Biovac-Pfizer partnership is a breakthrough for Africa: Ramaphosa

21 July 2021 - 16:22
AU Covid-19 champion President Cyril Ramaphosa has welcomed a partnership between Biovac and Pfizer to produce the vaccine in SA. File photo.
AU Covid-19 champion President Cyril Ramaphosa has welcomed a partnership between Biovac and Pfizer to produce the vaccine in SA. File photo.
Image: GCIS

President Cyril Ramaphosa has welcomed the announcement of a collaboration between SA’s Biovac Institute and global vaccine manufacturer Pfizer, saying the protection of Africans is a necessary and critical contribution to the protection of humanity as a whole.

“The partnership between Biovac and Pfizer is a breakthrough in our effort to overcome global vaccine inequity,” said Ramaphosa in his capacity as the AU champion on Covid-19.

Biovac and Pfizer announced on Wednesday that the Pfizer vaccine will be produced in Cape Town by the Biovac Institute. The institute is a vaccine producer in a private-public partnership with the government and pharmaceutical private sector.

“Today’s agreement will contribute significantly to health security and sustainability on our continent, which currently has the least access to vaccination in the world,” said Ramaphosa.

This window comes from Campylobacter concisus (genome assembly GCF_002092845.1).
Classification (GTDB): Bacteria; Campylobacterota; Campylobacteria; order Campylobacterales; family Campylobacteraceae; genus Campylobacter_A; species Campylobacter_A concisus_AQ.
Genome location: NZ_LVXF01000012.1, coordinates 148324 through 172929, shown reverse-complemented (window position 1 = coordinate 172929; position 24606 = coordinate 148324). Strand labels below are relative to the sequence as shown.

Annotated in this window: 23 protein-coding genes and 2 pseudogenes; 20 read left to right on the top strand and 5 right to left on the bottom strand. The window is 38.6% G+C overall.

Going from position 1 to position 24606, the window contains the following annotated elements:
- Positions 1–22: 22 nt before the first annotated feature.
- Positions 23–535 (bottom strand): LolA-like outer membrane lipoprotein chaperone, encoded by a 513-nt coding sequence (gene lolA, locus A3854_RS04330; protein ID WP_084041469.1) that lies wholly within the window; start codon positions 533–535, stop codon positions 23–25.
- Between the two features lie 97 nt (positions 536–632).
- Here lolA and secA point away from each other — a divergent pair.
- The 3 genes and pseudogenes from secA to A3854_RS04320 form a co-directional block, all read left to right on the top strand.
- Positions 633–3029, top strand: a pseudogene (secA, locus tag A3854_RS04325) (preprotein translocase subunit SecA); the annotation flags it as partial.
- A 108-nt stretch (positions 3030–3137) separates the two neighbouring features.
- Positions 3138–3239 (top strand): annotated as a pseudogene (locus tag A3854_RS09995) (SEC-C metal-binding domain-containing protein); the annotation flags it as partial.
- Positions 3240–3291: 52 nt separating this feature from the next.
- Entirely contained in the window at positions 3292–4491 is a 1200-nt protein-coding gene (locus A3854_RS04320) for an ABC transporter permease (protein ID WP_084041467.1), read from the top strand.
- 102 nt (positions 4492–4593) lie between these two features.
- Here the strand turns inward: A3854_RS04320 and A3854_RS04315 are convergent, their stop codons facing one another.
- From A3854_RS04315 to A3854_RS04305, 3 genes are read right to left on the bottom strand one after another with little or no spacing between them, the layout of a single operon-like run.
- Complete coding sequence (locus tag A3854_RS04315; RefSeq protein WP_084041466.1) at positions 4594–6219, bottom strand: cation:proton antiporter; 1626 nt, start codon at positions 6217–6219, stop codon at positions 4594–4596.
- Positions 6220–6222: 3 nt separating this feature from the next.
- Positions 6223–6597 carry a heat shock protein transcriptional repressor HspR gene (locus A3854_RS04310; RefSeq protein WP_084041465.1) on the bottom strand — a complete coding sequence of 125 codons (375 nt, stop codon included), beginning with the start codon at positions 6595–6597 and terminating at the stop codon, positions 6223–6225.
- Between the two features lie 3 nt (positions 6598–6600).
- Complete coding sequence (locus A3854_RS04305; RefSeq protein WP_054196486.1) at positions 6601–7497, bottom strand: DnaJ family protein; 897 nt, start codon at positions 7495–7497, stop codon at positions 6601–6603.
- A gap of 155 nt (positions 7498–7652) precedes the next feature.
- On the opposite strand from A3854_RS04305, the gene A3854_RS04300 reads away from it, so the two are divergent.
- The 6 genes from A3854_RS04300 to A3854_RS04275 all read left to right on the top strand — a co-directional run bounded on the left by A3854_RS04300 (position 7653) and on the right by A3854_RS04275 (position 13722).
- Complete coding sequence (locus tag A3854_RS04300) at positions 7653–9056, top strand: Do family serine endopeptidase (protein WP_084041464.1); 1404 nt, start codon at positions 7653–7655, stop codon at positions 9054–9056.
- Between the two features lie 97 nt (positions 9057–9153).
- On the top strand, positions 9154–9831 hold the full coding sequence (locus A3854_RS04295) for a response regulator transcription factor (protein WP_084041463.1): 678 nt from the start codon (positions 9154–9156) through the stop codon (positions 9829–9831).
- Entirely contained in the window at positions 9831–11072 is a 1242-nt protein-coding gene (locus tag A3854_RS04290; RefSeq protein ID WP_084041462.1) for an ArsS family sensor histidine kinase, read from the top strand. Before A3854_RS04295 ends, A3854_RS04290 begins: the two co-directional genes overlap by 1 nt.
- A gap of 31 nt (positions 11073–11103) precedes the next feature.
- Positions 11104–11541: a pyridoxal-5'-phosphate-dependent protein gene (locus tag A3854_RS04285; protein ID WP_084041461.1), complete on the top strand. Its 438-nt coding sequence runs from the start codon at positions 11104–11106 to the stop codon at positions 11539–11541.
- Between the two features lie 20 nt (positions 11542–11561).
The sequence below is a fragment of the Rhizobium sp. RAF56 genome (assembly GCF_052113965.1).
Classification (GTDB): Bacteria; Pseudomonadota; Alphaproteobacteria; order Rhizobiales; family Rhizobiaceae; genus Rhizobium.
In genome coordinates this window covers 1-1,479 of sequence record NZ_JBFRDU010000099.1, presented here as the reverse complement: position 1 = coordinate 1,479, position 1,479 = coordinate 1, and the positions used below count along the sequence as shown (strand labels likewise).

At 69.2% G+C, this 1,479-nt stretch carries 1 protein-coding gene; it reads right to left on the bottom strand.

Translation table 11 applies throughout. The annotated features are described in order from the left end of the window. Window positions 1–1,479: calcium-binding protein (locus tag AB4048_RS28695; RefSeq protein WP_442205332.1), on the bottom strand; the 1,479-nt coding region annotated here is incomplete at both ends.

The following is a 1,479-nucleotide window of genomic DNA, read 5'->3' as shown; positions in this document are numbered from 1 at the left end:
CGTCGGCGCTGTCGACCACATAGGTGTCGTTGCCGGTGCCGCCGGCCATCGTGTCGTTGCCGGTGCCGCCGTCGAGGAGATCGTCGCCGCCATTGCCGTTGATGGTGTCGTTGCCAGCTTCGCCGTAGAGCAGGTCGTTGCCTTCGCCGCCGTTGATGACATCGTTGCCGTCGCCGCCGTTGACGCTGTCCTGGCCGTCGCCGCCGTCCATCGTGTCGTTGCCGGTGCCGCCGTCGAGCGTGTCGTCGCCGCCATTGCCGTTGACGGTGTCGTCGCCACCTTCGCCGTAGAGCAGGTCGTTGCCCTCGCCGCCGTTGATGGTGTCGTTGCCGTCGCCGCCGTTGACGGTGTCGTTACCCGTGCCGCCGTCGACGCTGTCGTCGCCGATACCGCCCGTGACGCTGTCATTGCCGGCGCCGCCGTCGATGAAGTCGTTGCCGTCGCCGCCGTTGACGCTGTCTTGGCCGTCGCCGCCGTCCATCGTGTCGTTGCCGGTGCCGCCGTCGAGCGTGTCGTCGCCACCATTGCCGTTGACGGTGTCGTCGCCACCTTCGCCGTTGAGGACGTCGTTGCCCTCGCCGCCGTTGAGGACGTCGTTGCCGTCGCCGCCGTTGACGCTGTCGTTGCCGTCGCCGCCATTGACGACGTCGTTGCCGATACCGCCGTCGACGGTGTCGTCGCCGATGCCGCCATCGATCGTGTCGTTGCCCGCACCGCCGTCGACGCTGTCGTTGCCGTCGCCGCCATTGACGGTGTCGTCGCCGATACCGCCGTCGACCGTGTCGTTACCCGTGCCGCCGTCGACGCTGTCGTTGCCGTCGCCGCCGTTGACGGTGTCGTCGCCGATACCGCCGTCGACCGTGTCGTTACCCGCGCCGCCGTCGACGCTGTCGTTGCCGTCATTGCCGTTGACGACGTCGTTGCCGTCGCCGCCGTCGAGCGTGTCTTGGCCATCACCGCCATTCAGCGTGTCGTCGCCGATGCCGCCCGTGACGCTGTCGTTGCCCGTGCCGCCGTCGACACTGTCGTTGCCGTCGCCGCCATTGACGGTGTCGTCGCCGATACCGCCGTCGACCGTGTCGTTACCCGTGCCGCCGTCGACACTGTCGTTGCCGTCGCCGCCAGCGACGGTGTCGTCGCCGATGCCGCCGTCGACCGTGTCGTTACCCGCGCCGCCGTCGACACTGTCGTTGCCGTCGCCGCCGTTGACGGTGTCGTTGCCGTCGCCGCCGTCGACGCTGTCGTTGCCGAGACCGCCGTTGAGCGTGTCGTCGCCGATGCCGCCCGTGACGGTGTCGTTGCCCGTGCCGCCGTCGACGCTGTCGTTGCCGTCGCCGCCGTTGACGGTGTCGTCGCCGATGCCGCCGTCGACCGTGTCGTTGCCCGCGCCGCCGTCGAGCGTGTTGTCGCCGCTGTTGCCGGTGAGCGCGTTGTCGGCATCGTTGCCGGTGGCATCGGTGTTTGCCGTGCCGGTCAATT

He said Biovac has been appointed to manufacture the Pfizer-BioNTech Covid-19 vaccine for distribution within Africa, making it the first company on the continent to produce an mRNA-based vaccine.

Ramaphosa said Biovac would immediately embark on technological transfer activities that include on-site development and equipment installation for the production of the Pfizer vaccines.

Biovac expects the facility will be brought into the Pfizer-BioNTech supply chain by the end of 2021 and will obtain drug substance from BioNTech’s facilities in Germany, he said.

At full operational capacity, the Covid vaccine production will aim for 100 million finished doses annually. All doses will exclusively be distributed within the 55 AU member states.

“Biovac’s expansion in production and acquisition of specialised equipment related to mRNA technology entails an investment of shared cost of R200m in the coming six months,” Ramaphosa said.

“This partnership demonstrates what we can achieve when the state sector and the private sector craft a shared vision and pool resources for the greater good of society.

“This collaboration recognises the talent and technology that exists on our continent that can be harnessed in our irreversible march of sustainable and inclusive development.

“The more we roll up our sleeves to receive our jabs, the safer we will be as individuals, families and communities. The safer we are, the more secure our future as a continent on the rise will be.”

AU special envoy on Covid-19 and member of the African Vaccine Acquisition Task Team,  Strive Masiyiwa, also welcomed the initiative, saying: “The only way to guarantee Africa’s access to vaccines now and in the future is through this type of strategic manufacturing partnerships, which we welcome greatly.”

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